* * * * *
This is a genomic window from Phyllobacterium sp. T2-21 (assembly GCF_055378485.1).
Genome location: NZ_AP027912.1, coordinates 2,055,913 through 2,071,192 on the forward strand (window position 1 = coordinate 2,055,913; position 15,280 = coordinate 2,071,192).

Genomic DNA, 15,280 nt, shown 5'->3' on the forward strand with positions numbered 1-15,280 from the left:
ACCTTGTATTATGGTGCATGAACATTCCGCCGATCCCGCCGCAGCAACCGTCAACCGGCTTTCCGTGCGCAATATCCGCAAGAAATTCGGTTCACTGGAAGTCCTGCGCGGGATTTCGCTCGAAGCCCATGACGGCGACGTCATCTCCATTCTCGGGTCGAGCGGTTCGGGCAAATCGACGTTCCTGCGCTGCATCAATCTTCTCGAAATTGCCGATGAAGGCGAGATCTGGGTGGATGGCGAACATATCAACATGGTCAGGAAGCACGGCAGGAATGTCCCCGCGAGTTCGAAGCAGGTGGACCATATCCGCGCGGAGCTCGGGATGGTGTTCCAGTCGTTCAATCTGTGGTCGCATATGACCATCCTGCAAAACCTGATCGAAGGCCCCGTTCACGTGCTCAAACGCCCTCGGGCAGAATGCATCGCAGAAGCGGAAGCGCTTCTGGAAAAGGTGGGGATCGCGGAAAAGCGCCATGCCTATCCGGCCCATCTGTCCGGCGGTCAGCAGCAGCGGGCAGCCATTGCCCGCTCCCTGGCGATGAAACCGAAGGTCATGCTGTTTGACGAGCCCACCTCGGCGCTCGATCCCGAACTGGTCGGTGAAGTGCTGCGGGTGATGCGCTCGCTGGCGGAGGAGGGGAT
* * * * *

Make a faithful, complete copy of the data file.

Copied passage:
This is a genomic window from Phyllobacterium sp. T2-21 (assembly GCF_055378485.1).
Genome location: NZ_AP027912.1, coordinates 2,055,913 through 2,071,192 on the forward strand (window position 1 = coordinate 2,055,913; position 15,280 = coordinate 2,071,192).

Genomic DNA, 15,280 nt, shown 5'->3' on the forward strand with positions numbered 1-15,280 from the left:
ACCTTGTATTATGGTGCATGAACATTCCGCCGATCCCGCCGCAGCAACCGTCAACCGGCTTTCCGTGCGCAATATCCGCAAGAAATTCGGTTCACTGGAAGTCCTGCGCGGGATTTCGCTCGAAGCCCATGACGGCGACGTCATCTCCATTCTCGGGTCGAGCGGTTCGGGCAAATCGACGTTCCTGCGCTGCATCAATCTTCTCGAAATTGCCGATGAAGGCGAGATCTGGGTGGATGGCGAACATATCAACATGGTCAGGAAGCACGGCAGGAATGTCCCCGCGAGTTCGAAGCAGGTGGACCATATCCGCGCGGAGCTCGGGATGGTGTTCCAGTCGTTCAATCTGTGGTCGCATATGACCATCCTGCAAAACCTGATCGAAGGCCCCGTTCACGTGCTCAAACGCCCTCGGGCAGAATGCATCGCAGAAGCGGAAGCGCTTCTGGAAAAGGTGGGGATCGCGGAAAAGCGCCATGCCTATCCGGCCCATCTGTCCGGCGGTCAGCAGCAGCGGGCAGCCATTGCCCGCTCCCTGGCGATGAAACCGAAGGTCATGCTGTTTGACGAGCCCACCTCGGCGCTCGATCCCGAACTGGTCGGTGAAGTGCTGCGGGTGATGCGCTCGCTGGCGGAGGAGGGGAT